Deprecated: mysql_connect(): The mysql extension is deprecated and will be removed in the future: use mysqli or PDO instead in /home/bodyonline/ on line 56

Deprecated: Function mysql_numrows() is deprecated in /home/bodyonline/ on line 95

Deprecated: Function mysql_numrows() is deprecated in /home/bodyonline/ on line 103

Deprecated: Function mysql_numrows() is deprecated in /home/bodyonline/ on line 126
  Upper Limb  
  Lower Limb  
facial nerve exiting stylomastoid foramen
A common site of facial nerve (CN VII) pathology is in the facial canal just above the stylomastoid foramen, causing Bellís Palsy. The symptoms of Bellís Palsy include (on the side ipsilateral to the pathology)
1. diminished or absent creases in the forehead
2. diminished or absent nasolabial groove
3. widened palpebral fissure
4. excess tears that pool beneath the lower lid and spill over the cheek (because blinking is impossible)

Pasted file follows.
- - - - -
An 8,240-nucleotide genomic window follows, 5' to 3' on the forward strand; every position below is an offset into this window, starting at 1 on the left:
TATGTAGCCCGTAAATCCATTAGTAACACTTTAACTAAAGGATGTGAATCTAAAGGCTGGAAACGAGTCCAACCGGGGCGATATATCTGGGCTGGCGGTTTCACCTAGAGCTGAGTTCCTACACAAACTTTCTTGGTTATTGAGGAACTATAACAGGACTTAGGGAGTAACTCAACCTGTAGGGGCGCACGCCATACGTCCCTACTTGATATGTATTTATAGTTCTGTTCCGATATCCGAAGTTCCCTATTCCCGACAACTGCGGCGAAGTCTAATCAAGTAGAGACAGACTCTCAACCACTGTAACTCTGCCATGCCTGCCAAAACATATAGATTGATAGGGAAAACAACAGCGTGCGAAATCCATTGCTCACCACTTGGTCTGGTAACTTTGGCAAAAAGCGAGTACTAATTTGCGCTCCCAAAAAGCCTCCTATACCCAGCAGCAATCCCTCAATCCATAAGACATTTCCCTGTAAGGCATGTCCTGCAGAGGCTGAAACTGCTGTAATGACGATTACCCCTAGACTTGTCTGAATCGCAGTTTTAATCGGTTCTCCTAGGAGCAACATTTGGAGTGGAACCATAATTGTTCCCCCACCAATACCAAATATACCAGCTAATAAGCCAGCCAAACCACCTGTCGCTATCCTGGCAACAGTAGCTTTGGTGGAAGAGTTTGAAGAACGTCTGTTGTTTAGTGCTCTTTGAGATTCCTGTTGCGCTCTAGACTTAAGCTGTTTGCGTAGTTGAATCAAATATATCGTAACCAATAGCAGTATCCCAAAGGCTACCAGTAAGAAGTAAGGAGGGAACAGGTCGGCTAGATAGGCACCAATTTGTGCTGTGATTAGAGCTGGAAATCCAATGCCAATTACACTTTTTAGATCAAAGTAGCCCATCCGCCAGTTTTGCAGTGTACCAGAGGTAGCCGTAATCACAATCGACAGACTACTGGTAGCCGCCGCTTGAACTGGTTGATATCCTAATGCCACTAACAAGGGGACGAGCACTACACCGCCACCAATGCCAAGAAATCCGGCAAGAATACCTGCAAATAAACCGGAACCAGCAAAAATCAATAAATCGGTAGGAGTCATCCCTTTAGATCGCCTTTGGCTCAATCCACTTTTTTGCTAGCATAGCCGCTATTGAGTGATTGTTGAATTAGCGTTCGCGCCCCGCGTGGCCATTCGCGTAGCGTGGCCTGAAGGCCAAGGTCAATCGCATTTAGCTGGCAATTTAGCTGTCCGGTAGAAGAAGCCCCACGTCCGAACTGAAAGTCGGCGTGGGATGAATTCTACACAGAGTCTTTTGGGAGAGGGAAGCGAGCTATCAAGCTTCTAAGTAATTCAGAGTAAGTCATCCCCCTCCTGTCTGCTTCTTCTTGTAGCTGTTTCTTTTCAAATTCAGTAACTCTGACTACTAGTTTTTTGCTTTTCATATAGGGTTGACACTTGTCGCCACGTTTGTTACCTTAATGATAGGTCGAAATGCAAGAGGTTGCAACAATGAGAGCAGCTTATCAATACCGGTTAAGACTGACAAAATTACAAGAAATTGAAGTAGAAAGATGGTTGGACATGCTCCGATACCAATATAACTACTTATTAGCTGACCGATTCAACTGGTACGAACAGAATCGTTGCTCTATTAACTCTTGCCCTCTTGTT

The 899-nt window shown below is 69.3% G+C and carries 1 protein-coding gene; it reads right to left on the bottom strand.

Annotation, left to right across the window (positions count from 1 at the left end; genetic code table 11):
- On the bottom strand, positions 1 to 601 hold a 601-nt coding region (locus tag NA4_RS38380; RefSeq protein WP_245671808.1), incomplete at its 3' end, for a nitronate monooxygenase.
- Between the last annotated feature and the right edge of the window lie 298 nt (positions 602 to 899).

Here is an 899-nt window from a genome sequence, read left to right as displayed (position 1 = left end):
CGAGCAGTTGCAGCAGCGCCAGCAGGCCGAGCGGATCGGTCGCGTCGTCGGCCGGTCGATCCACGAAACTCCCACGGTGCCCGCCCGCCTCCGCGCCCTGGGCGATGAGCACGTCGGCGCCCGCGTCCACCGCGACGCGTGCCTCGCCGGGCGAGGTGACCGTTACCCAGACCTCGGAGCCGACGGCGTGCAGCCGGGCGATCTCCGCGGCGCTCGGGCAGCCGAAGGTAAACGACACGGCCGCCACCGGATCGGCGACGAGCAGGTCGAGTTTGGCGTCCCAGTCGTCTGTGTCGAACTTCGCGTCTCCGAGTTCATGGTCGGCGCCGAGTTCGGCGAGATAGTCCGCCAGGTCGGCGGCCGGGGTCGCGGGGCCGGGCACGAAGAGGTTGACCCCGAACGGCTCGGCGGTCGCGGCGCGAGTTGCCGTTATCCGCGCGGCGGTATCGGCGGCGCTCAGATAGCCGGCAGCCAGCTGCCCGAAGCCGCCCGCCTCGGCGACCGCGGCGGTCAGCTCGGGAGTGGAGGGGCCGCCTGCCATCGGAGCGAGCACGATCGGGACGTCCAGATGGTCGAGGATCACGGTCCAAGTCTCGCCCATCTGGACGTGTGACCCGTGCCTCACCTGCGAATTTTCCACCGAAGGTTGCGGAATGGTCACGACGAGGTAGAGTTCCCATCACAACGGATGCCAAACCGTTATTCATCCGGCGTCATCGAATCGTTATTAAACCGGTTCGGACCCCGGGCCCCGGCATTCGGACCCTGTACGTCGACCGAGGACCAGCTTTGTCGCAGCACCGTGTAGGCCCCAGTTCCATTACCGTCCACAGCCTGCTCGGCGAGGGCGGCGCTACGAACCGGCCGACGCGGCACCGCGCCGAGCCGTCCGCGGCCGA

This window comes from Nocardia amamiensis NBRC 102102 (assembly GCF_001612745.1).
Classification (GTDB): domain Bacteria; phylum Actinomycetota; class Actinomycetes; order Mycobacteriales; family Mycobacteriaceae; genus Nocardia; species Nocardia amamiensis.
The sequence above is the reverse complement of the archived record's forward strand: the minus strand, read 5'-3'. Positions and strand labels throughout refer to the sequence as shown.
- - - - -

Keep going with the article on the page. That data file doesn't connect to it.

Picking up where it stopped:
5. drooping of the corner of the mouth, with saliva running out of mouth during chewing
accumulation of foodstuffs between the cheek and the lower gum (patient avoids chewing on this side or may manually push cheek in)
Chorda tympani involvement produces a salty or metallic taste. If the stapedius is also paralyzed, the patient will experience hypersensitivity to loud sounds.

Recall that the facial nerve is embedded in the temporal bone superior to the oval window and descends in the posterior wall of the tympanic cavity.
If the facial nerve is affected at the level of the geniculate ganglion, loss of tearing (by lacrimal gland) will occur in addition to Bellís palsy-like symptoms.
The facial nerve is tested by evaluating the function of the muscle it innervates (orbicularis oculi, orbicularis oris, frontalis, levator anguli oris, zygomaticus major, etc.). If deficits are found, lacrimation and taste to the anterior 2/3ís the tongue should be tested.
No videos are associated with this image.